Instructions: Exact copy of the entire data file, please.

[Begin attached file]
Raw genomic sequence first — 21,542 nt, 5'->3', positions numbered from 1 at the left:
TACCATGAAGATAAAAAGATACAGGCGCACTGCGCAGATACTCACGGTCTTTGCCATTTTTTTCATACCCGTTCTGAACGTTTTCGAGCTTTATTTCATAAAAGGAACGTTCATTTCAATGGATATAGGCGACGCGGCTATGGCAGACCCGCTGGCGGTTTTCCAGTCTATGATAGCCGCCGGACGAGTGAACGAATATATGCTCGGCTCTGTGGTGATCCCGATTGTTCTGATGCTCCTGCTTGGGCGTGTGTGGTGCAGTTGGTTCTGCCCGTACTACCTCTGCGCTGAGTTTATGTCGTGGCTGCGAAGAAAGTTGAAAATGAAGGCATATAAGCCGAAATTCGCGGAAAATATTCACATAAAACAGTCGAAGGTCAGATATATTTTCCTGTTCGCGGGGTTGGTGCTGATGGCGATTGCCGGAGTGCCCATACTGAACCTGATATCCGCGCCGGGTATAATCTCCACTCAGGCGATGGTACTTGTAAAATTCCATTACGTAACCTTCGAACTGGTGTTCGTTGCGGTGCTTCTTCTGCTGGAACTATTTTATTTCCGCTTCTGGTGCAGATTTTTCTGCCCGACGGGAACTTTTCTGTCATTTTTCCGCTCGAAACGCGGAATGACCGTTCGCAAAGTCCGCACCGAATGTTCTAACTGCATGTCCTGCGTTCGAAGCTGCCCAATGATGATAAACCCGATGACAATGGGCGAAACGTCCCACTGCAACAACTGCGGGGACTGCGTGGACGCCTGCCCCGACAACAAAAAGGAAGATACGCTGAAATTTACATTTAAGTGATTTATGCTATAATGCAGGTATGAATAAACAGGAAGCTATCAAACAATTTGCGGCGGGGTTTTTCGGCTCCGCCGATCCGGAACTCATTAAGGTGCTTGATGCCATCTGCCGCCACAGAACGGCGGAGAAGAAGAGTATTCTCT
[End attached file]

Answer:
Raw genomic sequence first — 21,542 nt, 5'->3', positions numbered from 1 at the left:
TACCATGAAGATAAAAAGATACAGGCGCACTGCGCAGATACTCACGGTCTTTGCCATTTTTTTCATACCCGTTCTGAACGTTTTCGAGCTTTATTTCATAAAAGGAACGTTCATTTCAATGGATATAGGCGACGCGGCTATGGCAGACCCGCTGGCGGTTTTCCAGTCTATGATAGCCGCCGGACGAGTGAACGAATATATGCTCGGCTCTGTGGTGATCCCGATTGTTCTGATGCTCCTGCTTGGGCGTGTGTGGTGCAGTTGGTTCTGCCCGTACTACCTCTGCGCTGAGTTTATGTCGTGGCTGCGAAGAAAGTTGAAAATGAAGGCATATAAGCCGAAATTCGCGGAAAATATTCACATAAAACAGTCGAAGGTCAGATATATTTTCCTGTTCGCGGGGTTGGTGCTGATGGCGATTGCCGGAGTGCCCATACTGAACCTGATATCCGCGCCGGGTATAATCTCCACTCAGGCGATGGTACTTGTAAAATTCCATTACGTAACCTTCGAACTGGTGTTCGTTGCGGTGCTTCTTCTGCTGGAACTATTTTATTTCCGCTTCTGGTGCAGATTTTTCTGCCCGACGGGAACTTTTCTGTCATTTTTCCGCTCGAAACGCGGAATGACCGTTCGCAAAGTCCGCACCGAATGTTCTAACTGCATGTCCTGCGTTCGAAGCTGCCCAATGATGATAAACCCGATGACAATGGGCGAAACGTCCCACTGCAACAACTGCGGGGACTGCGTGGACGCCTGCCCCGACAACAAAAAGGAAGATACGCTGAAATTTACATTTAAGTGATTTATGCTATAATGCAGGTATGAATAAACAGGAAGCTATCAAACAATTTGCGGCGGGGTTTTTCGGCTCCGCCGATCCGGAACTCATTAAGGTGCTTGATGCCATCTGCCGCCACAGAACGGCGGAGAAGAAGAGTATTCTCT